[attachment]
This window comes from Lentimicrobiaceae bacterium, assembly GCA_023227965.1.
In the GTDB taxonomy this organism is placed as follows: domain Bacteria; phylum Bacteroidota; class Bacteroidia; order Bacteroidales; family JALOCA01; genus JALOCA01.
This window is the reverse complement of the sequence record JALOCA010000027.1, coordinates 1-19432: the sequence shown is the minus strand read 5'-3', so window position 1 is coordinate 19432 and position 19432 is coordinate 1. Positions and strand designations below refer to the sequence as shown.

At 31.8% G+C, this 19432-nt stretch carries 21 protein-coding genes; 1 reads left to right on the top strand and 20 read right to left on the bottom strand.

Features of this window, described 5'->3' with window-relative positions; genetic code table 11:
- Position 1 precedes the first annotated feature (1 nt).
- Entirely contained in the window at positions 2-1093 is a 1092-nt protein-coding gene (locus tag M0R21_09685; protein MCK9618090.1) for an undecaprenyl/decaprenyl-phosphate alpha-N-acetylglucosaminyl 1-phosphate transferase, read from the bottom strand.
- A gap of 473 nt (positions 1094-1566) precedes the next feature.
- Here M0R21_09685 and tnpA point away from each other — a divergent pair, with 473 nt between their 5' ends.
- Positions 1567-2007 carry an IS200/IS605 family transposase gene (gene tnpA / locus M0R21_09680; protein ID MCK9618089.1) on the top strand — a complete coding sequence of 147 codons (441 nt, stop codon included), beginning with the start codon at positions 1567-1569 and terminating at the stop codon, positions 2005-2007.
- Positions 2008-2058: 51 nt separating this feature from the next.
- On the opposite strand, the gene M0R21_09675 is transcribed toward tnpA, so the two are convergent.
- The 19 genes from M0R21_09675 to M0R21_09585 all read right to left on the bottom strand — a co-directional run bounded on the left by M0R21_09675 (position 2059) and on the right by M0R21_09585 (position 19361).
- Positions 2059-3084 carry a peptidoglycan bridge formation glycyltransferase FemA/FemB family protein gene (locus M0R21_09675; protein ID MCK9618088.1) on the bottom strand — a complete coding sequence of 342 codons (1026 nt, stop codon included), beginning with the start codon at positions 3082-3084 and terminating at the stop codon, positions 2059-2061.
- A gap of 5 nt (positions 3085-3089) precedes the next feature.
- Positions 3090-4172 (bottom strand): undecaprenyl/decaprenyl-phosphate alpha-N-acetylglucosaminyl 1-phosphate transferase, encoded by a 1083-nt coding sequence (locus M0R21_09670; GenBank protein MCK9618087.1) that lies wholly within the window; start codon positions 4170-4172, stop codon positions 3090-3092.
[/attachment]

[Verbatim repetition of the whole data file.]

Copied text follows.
This window comes from Lentimicrobiaceae bacterium, assembly GCA_023227965.1.
In the GTDB taxonomy this organism is placed as follows: domain Bacteria; phylum Bacteroidota; class Bacteroidia; order Bacteroidales; family JALOCA01; genus JALOCA01.
This window is the reverse complement of the sequence record JALOCA010000027.1, coordinates 1-19432: the sequence shown is the minus strand read 5'-3', so window position 1 is coordinate 19432 and position 19432 is coordinate 1. Positions and strand designations below refer to the sequence as shown.

At 31.8% G+C, this 19432-nt stretch carries 21 protein-coding genes; 1 reads left to right on the top strand and 20 read right to left on the bottom strand.

Features of this window, described 5'->3' with window-relative positions; genetic code table 11:
- Position 1 precedes the first annotated feature (1 nt).
- Entirely contained in the window at positions 2-1093 is a 1092-nt protein-coding gene (locus tag M0R21_09685; protein MCK9618090.1) for an undecaprenyl/decaprenyl-phosphate alpha-N-acetylglucosaminyl 1-phosphate transferase, read from the bottom strand.
- A gap of 473 nt (positions 1094-1566) precedes the next feature.
- Here M0R21_09685 and tnpA point away from each other — a divergent pair, with 473 nt between their 5' ends.
- Positions 1567-2007 carry an IS200/IS605 family transposase gene (gene tnpA / locus M0R21_09680; protein ID MCK9618089.1) on the top strand — a complete coding sequence of 147 codons (441 nt, stop codon included), beginning with the start codon at positions 1567-1569 and terminating at the stop codon, positions 2005-2007.
- Positions 2008-2058: 51 nt separating this feature from the next.
- On the opposite strand, the gene M0R21_09675 is transcribed toward tnpA, so the two are convergent.
- The 19 genes from M0R21_09675 to M0R21_09585 all read right to left on the bottom strand — a co-directional run bounded on the left by M0R21_09675 (position 2059) and on the right by M0R21_09585 (position 19361).
- Positions 2059-3084 carry a peptidoglycan bridge formation glycyltransferase FemA/FemB family protein gene (locus M0R21_09675; protein ID MCK9618088.1) on the bottom strand — a complete coding sequence of 342 codons (1026 nt, stop codon included), beginning with the start codon at positions 3082-3084 and terminating at the stop codon, positions 2059-2061.
- A gap of 5 nt (positions 3085-3089) precedes the next feature.
- Positions 3090-4172 (bottom strand): undecaprenyl/decaprenyl-phosphate alpha-N-acetylglucosaminyl 1-phosphate transferase, encoded by a 1083-nt coding sequence (locus M0R21_09670; GenBank protein MCK9618087.1) that lies wholly within the window; start codon positions 4170-4172, stop codon positions 3090-3092.